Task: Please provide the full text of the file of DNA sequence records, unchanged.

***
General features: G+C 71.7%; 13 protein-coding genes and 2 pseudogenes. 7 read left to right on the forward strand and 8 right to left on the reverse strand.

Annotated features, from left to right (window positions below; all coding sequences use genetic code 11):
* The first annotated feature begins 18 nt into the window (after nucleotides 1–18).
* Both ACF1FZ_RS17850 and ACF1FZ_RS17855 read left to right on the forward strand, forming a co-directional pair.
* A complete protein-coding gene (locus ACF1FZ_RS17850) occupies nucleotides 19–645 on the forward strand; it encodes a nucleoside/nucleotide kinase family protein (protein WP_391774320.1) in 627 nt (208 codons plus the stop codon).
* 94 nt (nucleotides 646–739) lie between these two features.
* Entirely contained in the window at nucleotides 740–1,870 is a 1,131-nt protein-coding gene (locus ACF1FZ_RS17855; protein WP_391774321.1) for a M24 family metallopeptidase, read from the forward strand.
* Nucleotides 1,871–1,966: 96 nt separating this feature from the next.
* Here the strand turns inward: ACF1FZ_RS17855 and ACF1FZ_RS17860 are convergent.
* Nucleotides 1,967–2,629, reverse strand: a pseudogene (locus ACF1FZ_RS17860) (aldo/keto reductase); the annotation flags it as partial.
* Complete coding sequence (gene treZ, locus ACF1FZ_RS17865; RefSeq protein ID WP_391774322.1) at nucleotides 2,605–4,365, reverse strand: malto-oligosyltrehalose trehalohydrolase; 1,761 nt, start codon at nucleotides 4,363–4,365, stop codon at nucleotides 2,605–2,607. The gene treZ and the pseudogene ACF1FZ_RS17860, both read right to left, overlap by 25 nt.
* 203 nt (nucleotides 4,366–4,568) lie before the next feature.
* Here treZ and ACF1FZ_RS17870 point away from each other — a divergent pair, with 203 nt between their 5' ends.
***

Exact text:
General features: G+C 71.7%; 13 protein-coding genes and 2 pseudogenes. 7 read left to right on the forward strand and 8 right to left on the reverse strand.

Annotated features, from left to right (window positions below; all coding sequences use genetic code 11):
* The first annotated feature begins 18 nt into the window (after nucleotides 1–18).
* Both ACF1FZ_RS17850 and ACF1FZ_RS17855 read left to right on the forward strand, forming a co-directional pair.
* A complete protein-coding gene (locus ACF1FZ_RS17850) occupies nucleotides 19–645 on the forward strand; it encodes a nucleoside/nucleotide kinase family protein (protein WP_391774320.1) in 627 nt (208 codons plus the stop codon).
* 94 nt (nucleotides 646–739) lie between these two features.
* Entirely contained in the window at nucleotides 740–1,870 is a 1,131-nt protein-coding gene (locus ACF1FZ_RS17855; protein WP_391774321.1) for a M24 family metallopeptidase, read from the forward strand.
* Nucleotides 1,871–1,966: 96 nt separating this feature from the next.
* Here the strand turns inward: ACF1FZ_RS17855 and ACF1FZ_RS17860 are convergent.
* Nucleotides 1,967–2,629, reverse strand: a pseudogene (locus ACF1FZ_RS17860) (aldo/keto reductase); the annotation flags it as partial.
* Complete coding sequence (gene treZ, locus ACF1FZ_RS17865; RefSeq protein ID WP_391774322.1) at nucleotides 2,605–4,365, reverse strand: malto-oligosyltrehalose trehalohydrolase; 1,761 nt, start codon at nucleotides 4,363–4,365, stop codon at nucleotides 2,605–2,607. The gene treZ and the pseudogene ACF1FZ_RS17860, both read right to left, overlap by 25 nt.
* 203 nt (nucleotides 4,366–4,568) lie before the next feature.
* Here treZ and ACF1FZ_RS17870 point away from each other — a divergent pair, with 203 nt between their 5' ends.